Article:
Objective: Caring for someone with dementia can have negative consequences for caregivers, a phenomenon known as caregiver burden. Coping strategies influence the impact of caregiving-related stress. Specifically, using emotion-focused strategies has been associated with lower levels of burden, whereas dysfunctional strategies have been related to increased burden. The concept of self-compassion has been linked to both positive outcomes and the
coping strategies that are most advantageous to caregivers. However, as yet, no research has studied self-compassion in caregivers. Therefore, the aim of this study was to explore the relationship between self-compassion, coping strategies and caregiver burden in dementia caregivers.
Method: Cross-sectional survey data was collected from 73 informal caregivers of people with dementia recruited from post-diagnostic support services and caregiver support groups.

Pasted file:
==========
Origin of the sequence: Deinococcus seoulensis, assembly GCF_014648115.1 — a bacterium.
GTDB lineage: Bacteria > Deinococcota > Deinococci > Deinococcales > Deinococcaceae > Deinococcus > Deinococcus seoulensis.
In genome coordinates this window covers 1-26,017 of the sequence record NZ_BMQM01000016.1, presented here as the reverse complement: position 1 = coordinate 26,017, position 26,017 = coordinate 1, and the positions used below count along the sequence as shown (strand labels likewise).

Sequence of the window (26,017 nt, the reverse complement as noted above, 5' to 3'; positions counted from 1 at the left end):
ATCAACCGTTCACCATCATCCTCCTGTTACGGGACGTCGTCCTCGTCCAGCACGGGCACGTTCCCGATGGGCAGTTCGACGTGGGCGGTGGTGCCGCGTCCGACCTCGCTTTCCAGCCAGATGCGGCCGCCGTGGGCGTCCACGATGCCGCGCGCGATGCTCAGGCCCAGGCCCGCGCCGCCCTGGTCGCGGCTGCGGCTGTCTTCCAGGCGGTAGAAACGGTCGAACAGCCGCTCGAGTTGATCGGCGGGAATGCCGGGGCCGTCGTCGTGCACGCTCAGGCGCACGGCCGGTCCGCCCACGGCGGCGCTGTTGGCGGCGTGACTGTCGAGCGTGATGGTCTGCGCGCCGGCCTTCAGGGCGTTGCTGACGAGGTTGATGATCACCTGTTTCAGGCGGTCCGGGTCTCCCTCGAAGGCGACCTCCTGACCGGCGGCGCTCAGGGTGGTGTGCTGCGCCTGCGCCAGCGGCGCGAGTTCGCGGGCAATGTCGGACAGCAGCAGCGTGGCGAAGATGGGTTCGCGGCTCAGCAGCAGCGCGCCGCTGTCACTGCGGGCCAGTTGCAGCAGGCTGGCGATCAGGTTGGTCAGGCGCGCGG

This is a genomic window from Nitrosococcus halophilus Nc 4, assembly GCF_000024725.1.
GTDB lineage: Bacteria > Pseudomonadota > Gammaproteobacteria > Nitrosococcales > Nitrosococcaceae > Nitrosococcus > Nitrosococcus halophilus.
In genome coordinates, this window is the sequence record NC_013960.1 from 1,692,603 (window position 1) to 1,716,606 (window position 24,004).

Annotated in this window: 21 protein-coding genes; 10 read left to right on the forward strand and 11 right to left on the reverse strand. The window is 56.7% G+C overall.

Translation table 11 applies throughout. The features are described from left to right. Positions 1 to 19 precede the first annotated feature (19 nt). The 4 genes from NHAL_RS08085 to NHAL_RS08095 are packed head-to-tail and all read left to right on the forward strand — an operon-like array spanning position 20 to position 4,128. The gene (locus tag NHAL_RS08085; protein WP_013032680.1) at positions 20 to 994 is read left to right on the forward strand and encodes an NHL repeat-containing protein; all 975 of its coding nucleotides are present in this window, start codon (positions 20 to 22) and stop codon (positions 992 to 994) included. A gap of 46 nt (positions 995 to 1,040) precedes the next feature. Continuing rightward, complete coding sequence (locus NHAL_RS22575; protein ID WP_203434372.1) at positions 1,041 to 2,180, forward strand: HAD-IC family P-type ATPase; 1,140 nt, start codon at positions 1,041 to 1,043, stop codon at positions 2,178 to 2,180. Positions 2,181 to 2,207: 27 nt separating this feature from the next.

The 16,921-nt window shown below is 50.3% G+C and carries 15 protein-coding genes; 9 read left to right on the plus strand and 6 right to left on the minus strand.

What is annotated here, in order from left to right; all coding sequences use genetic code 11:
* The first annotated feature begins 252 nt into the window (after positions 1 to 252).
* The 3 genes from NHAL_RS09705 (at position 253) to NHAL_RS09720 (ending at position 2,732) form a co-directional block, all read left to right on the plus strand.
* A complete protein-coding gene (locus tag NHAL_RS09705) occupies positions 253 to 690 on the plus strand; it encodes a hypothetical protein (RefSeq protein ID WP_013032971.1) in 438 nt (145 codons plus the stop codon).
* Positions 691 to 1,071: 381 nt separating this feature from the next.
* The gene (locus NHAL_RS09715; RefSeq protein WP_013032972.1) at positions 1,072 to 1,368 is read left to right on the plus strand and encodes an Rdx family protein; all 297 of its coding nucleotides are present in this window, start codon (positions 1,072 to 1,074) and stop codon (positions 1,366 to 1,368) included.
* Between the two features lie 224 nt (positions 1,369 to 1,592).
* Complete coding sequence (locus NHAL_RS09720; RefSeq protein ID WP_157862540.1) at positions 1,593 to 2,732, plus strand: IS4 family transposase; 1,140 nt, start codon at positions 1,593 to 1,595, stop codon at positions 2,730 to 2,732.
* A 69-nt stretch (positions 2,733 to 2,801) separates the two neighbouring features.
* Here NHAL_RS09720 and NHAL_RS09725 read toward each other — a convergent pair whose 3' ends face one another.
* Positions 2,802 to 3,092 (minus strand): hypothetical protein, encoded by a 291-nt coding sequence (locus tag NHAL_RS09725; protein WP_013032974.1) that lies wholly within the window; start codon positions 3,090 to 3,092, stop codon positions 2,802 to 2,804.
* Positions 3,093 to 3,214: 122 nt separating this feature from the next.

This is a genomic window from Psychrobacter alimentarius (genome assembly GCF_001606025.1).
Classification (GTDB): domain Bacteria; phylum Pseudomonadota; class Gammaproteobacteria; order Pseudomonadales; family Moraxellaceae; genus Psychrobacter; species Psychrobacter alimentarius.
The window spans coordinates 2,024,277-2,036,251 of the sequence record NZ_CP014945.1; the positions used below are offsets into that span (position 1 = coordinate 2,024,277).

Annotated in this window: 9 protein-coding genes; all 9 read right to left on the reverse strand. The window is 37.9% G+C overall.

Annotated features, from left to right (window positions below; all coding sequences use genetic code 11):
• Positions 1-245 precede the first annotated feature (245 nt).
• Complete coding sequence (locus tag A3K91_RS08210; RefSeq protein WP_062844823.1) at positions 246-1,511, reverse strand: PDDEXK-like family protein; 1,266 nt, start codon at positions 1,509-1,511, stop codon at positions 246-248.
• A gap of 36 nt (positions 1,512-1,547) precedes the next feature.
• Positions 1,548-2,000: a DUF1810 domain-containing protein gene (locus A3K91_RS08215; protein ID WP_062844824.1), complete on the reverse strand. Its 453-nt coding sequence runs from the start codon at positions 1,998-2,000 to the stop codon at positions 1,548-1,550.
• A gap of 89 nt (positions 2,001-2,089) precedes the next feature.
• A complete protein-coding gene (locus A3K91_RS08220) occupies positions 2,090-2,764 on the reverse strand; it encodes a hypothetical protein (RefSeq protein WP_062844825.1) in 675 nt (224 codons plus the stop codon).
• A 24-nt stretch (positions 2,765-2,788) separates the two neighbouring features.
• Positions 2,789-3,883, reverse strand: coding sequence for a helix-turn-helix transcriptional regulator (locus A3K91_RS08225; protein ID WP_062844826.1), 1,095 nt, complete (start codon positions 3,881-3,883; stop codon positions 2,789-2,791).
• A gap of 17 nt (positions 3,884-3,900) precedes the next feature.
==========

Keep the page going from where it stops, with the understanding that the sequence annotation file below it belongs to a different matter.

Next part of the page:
Results: Self-compassion was found to be negatively related to caregiver burden and dysfunctional coping strategies and positively related to emotion-focused coping strategies. Dysfunctional strategies mediated the relationship between self-compassion and caregiver burden, whereas emotion-focused strategies did not.
Conclusion: Caregivers with higher levels of self-compassion report lower levels of burden and this is at least partly due to the use of less dysfunctional coping strategies.
Clinical Implications: Interventions that develop self-compassion could represent a useful intervention for struggling caregivers.
This is an Accepted Manuscript of an article published by Taylor & Francis in Clinical Gerontologist on 03/05/18, available online: http://www.tandfonline.com/10.1080/07317115.2018.1461162
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- caregiver burden
- coping strategies
- Social Psychology
- Health(social science)
- Clinical Psychology
- Geriatrics and Gerontology